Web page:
Two congressmen from Florida--Republican U.S. Rep. Vern Buchanan and Democrat U.S. Rep Alcee Hastings--have revised their proposal to ban the slaughter of cats and dogs for human consumption.
Back in March 2017, Buchanan and Hastings unveiled the “Dog and Cat Meat Trade Prohibition Act," a proposal banning the slaughter of cats and dogs for human consumption. Currently, 44 states do not have those type of laws in place.
Last November, the resolution moved through the U.S. House Foreign Affairs Committee. A majority of the Florida delegation backed the resolution with Republican U.S. Reps. Gus Bilirakis, Matt Gaetz and Bill Posey and Democrats U.S. Reps. Kathy Castor, Charlie Crist, Val Demings, Ted Deutch, Lois Frankel, Al Lawson, Darren Soto, Debbie Wasserman Schultz and Frederica Wilson serving as co-sponsors.
Over the summer, joined by U.S. Rep. Dave Trott, R-Mich., and U.S. Rep. Brendan Boyle, D-Penn., Buchanan and Hastings wrote the chairs of the congressional Agriculture Committees--U.S. Sen. Pat Roberts, R-Kansas, and U.S. Rep. Michael Conaway, R-Texas--on the matter. They also wrote the ranking Democrats on the committees--U.S. Sen. Debbie Stabenow, D-Mich., and U.S. Rep. Colin Peterson, D-Minn.
But, with little in the way of momentum and the clock ticking towards the end of session, the congressmen changed tactics. On Thursday, Buchanan and Hastings announced they had revised the bill, removing jail sentences from the proposal while raising the maximum fine from $2.500 to $5,000. They hope to get the bill passed by the end of the session.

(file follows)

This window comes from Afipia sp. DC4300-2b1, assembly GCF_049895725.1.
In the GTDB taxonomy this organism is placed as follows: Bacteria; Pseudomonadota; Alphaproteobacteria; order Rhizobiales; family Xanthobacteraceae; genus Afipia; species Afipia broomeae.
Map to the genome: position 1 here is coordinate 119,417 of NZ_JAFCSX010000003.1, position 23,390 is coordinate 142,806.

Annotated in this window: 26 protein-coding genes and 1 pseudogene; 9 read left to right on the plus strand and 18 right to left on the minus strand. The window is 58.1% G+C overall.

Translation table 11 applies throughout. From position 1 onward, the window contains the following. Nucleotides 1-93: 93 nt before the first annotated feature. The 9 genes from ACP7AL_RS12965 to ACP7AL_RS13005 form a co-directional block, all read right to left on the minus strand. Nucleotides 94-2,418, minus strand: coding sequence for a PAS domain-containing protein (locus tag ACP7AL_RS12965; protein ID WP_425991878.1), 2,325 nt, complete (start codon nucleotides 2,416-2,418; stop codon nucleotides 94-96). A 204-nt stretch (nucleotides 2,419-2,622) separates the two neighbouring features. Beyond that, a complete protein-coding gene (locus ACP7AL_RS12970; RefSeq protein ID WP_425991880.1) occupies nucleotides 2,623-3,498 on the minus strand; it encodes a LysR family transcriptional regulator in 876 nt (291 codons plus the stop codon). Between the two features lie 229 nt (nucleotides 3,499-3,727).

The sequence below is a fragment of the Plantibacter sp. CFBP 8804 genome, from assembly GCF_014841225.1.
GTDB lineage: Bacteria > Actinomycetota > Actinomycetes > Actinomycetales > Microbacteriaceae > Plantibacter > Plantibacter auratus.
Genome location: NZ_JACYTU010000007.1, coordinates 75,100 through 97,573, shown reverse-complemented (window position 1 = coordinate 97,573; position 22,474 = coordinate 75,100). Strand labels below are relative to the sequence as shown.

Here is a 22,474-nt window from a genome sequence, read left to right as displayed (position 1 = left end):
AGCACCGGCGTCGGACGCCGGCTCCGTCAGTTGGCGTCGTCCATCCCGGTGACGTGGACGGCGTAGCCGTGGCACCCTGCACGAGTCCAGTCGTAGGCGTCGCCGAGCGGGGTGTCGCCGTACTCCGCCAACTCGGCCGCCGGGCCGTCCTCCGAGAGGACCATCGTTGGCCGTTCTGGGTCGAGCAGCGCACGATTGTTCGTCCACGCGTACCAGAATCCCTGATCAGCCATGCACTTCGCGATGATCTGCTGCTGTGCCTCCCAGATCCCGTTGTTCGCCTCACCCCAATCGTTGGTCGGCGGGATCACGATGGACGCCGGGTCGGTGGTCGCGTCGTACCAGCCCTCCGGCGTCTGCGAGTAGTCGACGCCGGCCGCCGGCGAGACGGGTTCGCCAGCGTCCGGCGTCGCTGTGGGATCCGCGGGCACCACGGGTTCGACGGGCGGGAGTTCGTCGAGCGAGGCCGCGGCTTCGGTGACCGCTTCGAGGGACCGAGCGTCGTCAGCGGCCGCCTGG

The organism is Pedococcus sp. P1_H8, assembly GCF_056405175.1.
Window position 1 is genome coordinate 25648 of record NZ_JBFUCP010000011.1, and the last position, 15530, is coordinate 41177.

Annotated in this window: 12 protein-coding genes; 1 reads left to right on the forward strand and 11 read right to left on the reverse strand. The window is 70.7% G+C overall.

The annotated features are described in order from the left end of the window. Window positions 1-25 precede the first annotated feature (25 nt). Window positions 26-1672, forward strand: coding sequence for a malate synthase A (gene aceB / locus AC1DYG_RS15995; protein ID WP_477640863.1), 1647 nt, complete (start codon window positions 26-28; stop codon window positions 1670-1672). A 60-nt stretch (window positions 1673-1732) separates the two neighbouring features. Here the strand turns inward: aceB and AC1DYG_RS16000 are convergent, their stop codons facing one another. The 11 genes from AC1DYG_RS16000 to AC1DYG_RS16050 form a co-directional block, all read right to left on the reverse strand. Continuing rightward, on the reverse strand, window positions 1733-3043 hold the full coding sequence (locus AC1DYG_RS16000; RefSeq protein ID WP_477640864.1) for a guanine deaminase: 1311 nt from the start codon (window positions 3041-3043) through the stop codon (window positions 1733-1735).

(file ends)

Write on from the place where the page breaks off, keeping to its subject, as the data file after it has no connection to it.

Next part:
“Dogs and cats provide important companionship to millions of people and should not be slaughtered and sold as food,” Buchanan said on Thursday. He hoped it would also send a message to other countries including South Korea and China. “The United States should be a leader against this inhumane and unsafe industry.”
“I am pleased to again work with Rep. Buchanan to advocate for banning the dog and cat meat trade in America. This bill is a reflection of our values and gives us a greater standing in urging all other countries to end this horrific practice once and for all. I look forward to working to ensure its swift passage,” Hastings said.
The issue is not a new one for either of the two congressmen from the Sunshine State who are the co-chairs of the Florida delegation. Hastings has been leading the charge on Capitol Hill in condemning the Yulin Dog Meat Festival in China where 10,000 dogs are slaughtered each year for human consumption. Buchanan has also garnered national attention for his work on animal issues. The Humane Society of the United States named Buchanan as its legislator of the year in 2016, the first time a member of the Florida delegation has received the honor. Buchanan received a 100 score from the Humane Society and fought for some of the group’s top priorities. In 2016, Buchanan brought out the Safeguard American Food Exports (SAFE) Act which bans exporting horses to Mexican slaughterhouses. Buchanan has also led the charge on Capitol Hill to stop domestic slaughterhouses from creating horse meat for human consumption.